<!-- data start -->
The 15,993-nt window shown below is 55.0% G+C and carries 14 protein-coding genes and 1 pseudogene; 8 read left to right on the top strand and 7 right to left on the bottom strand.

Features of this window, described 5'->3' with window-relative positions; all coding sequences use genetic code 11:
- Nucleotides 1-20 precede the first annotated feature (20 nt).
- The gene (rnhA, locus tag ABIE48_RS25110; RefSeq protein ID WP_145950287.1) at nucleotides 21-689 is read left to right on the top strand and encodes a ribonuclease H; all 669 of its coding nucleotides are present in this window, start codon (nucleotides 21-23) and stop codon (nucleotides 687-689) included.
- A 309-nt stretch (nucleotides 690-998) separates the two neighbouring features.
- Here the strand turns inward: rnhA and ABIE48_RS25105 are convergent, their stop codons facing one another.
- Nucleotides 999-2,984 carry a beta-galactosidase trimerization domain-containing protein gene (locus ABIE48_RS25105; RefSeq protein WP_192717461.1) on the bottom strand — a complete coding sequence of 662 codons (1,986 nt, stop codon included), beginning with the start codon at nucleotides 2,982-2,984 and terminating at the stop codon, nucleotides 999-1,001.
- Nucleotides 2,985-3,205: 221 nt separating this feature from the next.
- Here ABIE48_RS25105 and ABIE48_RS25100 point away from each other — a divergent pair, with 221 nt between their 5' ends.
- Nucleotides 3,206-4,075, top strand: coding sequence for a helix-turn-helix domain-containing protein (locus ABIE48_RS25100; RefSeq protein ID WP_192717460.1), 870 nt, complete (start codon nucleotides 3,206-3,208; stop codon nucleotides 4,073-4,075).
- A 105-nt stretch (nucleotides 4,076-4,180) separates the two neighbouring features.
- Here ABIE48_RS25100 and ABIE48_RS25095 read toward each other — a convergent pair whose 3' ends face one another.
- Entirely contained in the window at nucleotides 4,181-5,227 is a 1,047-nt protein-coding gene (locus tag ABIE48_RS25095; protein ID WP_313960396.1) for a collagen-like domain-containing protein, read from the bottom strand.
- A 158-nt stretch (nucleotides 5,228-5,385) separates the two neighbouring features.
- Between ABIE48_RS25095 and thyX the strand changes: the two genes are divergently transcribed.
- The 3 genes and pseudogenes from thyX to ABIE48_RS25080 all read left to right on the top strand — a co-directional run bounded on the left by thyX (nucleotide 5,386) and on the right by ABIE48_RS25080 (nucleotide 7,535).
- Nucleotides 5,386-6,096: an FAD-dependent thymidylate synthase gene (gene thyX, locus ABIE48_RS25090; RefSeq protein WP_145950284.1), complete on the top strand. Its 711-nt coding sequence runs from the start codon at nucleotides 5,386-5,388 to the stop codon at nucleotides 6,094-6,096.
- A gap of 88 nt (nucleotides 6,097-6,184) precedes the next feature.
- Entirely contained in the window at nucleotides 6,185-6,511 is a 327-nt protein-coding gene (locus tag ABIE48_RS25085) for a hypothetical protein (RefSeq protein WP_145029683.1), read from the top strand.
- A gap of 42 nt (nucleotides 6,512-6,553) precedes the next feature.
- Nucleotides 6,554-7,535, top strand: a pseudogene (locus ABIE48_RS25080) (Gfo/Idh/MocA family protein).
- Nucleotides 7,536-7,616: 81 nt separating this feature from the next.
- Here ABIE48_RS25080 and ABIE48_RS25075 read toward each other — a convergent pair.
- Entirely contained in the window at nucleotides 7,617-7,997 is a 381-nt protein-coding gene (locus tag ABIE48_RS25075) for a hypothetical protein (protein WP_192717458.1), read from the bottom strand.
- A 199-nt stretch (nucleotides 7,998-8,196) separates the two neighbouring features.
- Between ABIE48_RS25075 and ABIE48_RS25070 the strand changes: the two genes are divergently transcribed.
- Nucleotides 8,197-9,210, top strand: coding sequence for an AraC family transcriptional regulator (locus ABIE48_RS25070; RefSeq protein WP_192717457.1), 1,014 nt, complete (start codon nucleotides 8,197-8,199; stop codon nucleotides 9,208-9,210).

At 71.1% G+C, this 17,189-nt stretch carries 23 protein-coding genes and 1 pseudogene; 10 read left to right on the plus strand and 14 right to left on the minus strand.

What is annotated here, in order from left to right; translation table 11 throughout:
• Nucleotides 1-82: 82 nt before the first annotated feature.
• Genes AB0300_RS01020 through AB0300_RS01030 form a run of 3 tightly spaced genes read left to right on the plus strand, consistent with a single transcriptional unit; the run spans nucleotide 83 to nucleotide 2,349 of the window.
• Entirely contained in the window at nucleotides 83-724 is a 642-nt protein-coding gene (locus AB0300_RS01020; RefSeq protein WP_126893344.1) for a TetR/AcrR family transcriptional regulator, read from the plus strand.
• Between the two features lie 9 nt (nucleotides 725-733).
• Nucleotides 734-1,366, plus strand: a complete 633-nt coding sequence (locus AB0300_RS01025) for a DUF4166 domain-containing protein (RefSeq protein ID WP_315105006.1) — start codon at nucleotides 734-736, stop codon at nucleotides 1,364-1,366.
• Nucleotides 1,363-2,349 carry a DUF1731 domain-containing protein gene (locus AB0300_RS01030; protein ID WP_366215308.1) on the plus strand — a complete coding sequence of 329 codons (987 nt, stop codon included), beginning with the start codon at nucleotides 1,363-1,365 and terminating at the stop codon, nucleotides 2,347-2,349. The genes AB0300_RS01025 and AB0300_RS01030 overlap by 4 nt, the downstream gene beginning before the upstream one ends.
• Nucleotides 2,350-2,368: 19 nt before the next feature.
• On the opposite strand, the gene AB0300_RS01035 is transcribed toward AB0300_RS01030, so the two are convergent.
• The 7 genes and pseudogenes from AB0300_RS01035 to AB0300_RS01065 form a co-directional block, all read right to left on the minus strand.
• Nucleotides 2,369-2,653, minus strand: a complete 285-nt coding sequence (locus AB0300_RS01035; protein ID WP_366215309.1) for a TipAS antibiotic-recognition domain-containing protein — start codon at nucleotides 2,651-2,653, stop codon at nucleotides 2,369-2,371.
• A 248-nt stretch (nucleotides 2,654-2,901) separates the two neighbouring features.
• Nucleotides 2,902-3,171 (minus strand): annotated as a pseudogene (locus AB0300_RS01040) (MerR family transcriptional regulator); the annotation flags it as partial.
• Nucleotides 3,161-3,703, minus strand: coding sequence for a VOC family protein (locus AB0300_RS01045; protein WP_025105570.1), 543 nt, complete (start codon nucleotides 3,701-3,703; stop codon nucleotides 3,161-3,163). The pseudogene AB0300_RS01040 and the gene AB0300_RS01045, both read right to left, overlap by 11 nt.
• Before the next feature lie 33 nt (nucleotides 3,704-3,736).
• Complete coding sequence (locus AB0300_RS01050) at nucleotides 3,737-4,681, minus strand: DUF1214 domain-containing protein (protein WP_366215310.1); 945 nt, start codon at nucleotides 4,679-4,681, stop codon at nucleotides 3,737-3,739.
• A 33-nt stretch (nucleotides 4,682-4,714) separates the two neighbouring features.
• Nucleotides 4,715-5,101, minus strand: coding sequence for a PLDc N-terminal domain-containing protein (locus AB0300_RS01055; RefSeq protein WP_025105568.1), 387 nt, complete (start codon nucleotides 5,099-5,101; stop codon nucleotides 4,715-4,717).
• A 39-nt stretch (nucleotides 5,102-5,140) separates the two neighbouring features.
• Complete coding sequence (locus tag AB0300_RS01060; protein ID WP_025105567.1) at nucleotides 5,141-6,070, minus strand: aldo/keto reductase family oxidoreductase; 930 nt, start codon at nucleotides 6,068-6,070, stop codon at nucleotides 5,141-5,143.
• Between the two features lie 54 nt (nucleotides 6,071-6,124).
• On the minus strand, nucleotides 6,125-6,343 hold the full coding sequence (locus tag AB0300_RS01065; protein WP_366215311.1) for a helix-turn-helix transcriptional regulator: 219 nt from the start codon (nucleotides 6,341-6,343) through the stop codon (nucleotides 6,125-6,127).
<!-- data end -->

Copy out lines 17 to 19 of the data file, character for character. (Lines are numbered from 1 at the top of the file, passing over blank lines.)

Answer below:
- Nucleotides 5,386-6,096: an FAD-dependent thymidylate synthase gene (gene thyX, locus ABIE48_RS25090; RefSeq protein WP_145950284.1), complete on the top strand. Its 711-nt coding sequence runs from the start codon at nucleotides 5,386-5,388 to the stop codon at nucleotides 6,094-6,096.
- A gap of 88 nt (nucleotides 6,097-6,184) precedes the next feature.
- Entirely contained in the window at nucleotides 6,185-6,511 is a 327-nt protein-coding gene (locus tag ABIE48_RS25085) for a hypothetical protein (RefSeq protein WP_145029683.1), read from the top strand.